'Star Trek' succeeds despite itself

"Star Trek Into Darkness," J.J. Abrams' follow-up to his 2009 reboot "Star Trek," is a pleasant diversion, but hardly the intense thrill-ride its marketing would have you believe.

The film concerns the Enterprise's battle with domestic terrorist John Harrison, played by Benedict Cumberbatch as he unleashes a plot of revenge so convoluted it rivals the Joker's machinations in "The Dark Knight."

The plotting of the film feels as if writers Roberto Orci, Alexander Kurtzman ("Transformers") and Damon Lindelof ("Prometheus") were given a list of set pieces and concepts, and were forced to reverse-engineer a script from those disparate elements. The nigh-incomprehensible plot bounces around from idea to idea without ever taking into account character motivation or logic - Spock would be particularly disappointed at the last point.

In the end, though, these flaws hardly affect the film itself. The character interactions are well-fleshed out, even if their actions don't always correspond, and the entire film skates by on the actors' likability.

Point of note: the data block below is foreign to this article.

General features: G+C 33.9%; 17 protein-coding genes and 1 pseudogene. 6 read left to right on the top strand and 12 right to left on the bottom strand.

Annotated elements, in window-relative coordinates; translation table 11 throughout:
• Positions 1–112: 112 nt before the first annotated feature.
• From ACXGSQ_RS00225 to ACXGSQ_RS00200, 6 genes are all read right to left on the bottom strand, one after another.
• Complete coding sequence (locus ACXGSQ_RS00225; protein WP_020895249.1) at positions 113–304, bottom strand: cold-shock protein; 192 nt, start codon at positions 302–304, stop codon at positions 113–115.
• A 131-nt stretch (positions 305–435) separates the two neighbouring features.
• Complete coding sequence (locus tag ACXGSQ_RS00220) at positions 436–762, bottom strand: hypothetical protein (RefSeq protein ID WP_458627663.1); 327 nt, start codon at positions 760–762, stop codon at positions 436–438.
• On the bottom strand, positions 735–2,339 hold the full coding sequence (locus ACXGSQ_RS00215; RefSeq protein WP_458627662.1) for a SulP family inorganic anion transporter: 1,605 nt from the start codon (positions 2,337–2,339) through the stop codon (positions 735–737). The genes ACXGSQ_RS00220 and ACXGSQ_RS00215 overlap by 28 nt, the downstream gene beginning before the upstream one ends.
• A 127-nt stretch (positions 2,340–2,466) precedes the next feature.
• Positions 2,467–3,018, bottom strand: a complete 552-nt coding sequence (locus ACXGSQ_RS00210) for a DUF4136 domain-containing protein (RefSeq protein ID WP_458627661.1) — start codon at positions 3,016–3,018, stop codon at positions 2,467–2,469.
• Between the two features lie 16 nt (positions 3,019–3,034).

If nothing else, Abrams has a gift for casting, and watching these beautiful people do unnatural, yet oddly pleasant, imitations of the original cast gives the whole piece the veneer of children at play. It's clear that everyone is having fun, and it's hard not to get caught up in their joy.

Abrams love of Spielberg comes out in a few well-thought-out set pieces that balance a sense of danger and fun, and are genuinely compelling - a surprisingly rare feat in the age of "Transformers."

It's hard not to imagine just how fun this movie would be if it made a lick of sense. Abrams is leaving the franchise to go launch Disney's new Star Wars films, and with any luck, Paramount will find new writers for the next Star Trek film. With this cast and design, a well-written film would be a home run. "Star Trek Into Darkness" is more like a solid base hit.